to 30% over the past several years. We have
high demand for construction and related
services, and not only in retail. In Northern
California, particularly Silicon Valley, there’s
enormous demand for multifamily and
office space. The same contractors that
build our shopping centers are working
heavily in these areas. So while they may not
be busy in retail, they couldn’t be busier
overall, and the numbers keep going up.
AYGOREN: We’ve established that
costs overall are rising in many markets.
What kind of financing is available to
you as developers and investors?
TANZ: We do not pursue ground-up projects. Developing new centers in our West
Coast markets is extremely difficult, time
consuming and costly. We instead focus on
growing our business through acquisitions,
where we’re able to purchase properties at
below replacement cost and have a multitude of value-enhancement opportunities.
McNELLIS: We won’t start construction on
a new center until we believe we’re at break-even on total costs with pre-leasing. Because
we are so cautious, and we use our own
equity, financing isn’t really an issue for us.
IFSHIN: We’re primarily a redeveloper of
existing assets, so our needs are a little different. Banks have gotten more selective
both in terms of project quality, sponsorship and how pre-baked your business
plan is. A lot of people in the sector who
were effectively accessing primary bank
debt, have been pushed out and now are
dealing with the structured finance market—the private and public mortgage
REITs and private lender community.
That’s made them less competitive because
that debt is far more expensive.
ROSE: As an intermediary, our firm is
originating debt for investors of all profiles.
We see a significant change from when
capital froze as CMBS evaporated. In the
early part of 2010 through 2013, CMBS was
the lender of choice. Nearly 50% of retail
investments were CMBS executions. That’s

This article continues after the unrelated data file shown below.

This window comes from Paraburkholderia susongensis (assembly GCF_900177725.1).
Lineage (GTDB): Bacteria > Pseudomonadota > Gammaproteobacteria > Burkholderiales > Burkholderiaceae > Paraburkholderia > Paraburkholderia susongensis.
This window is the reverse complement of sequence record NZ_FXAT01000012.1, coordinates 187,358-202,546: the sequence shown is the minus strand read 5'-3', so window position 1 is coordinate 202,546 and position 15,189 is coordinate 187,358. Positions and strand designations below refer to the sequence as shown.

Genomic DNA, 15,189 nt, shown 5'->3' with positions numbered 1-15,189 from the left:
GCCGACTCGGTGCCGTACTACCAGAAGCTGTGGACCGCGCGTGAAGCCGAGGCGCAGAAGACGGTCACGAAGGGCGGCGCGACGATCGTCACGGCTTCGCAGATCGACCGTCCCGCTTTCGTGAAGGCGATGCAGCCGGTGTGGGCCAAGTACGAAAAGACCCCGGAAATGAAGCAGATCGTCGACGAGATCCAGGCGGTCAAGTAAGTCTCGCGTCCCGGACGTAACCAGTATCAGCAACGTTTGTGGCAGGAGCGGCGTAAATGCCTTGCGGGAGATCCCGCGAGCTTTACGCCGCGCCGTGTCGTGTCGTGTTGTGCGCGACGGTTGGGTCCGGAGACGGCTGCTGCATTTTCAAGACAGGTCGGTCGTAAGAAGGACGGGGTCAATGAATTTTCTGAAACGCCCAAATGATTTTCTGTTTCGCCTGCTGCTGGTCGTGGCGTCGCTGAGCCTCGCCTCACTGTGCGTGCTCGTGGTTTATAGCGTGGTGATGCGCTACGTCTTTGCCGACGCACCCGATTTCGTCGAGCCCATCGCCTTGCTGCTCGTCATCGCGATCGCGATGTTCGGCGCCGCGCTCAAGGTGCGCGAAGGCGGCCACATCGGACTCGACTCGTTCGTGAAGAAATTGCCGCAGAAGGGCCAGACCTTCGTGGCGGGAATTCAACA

completely changed. Last year, CMBS
maybe amounted to 16% of all retail lending, with the bulk of financing done by
local, regional, national an international
banks. I don’t think you can find construction financing today unless your project is
pre-leased, well located and has great
strength of sponsorship.
AYGOREN: And on the investment side,
what markets are seeing the most activity and where is it coming from? And
given today’s pricing and cap rates,
what’s your break-even point?
TANZ: We’re actively acquiring grocery-
anchored shopping centers in all of the
major markets on the West Coast. Thus far
in 2017, we have acquired shopping cen-
ters in Orange County, Los Angeles, San
Francisco, Seattle and Portland, OR.
Generally speaking, for us to be aggressive
on pricing, we need to be highly confident
that there are meaningful opportunities to
enhance value quickly and substantially.
McNELLIS: We have a number of grocery-anchored centers in primary markets that
we intend to hold for the long term, but
we are selling in the secondary markets.
Centers in those areas have softened 50
basis points at least, if not a little more.
IFSHIN: The buyer pool is overwhelmingly
private. Almost everybody is buying situationally. We are seeing some Canadian
capital that’s coming in a REIT-type structure—typically institutional capital, not
small, individual investors—but overwhelmingly, the buyers are private.
McGUINNESS: Our target markets such as
Southern California, Atlanta, Miami, Dallas
and Austin, TX continue to see competitive
cap rates for grocery-anchored centers. We
expect that to continue throughout 2017.
We’re going to be active on the acquisition and disposition front in 2017. We take a
very disciplined approach to acquisitions
and selectively go after assets that can provide long-term growth. We continue to
explore redevelopment opportunities at
our centers and for future acquisitions. On
the disposition side, we’re continuously
reviewing our portfolio and looking to cycle
out assets where value has been maximized,
or exiting markets with lower-than-average
growth and declining demographics.
AYGOREN: Many of you talked about the
value-add proposition. What methods do
you utilize to add value and increase an
asset’s potential resale price?
TANZ: We look to buy well-established,
well-leased grocery-anchored shopping
centers that are situated in irreplaceable
locations, but have been undermanaged
for an extended period. Through our
underwriting process we put together a
value-enhancement plan that often involves
There is no denying
e-commerce is changing
the retail landscape but
the negative perception is
over blown. The future of
retail is bricks and clicks,
not bricks or clicks.”
THOMAS P. MCGUINNESS
Inven Trust Properties Corp.
In order for us to be
aggressive on pricing,
we need to be highly
confident that there are
to enhance value quickly
Retail Opportunity Investments Corp.
POWER PANEL...continued on page 50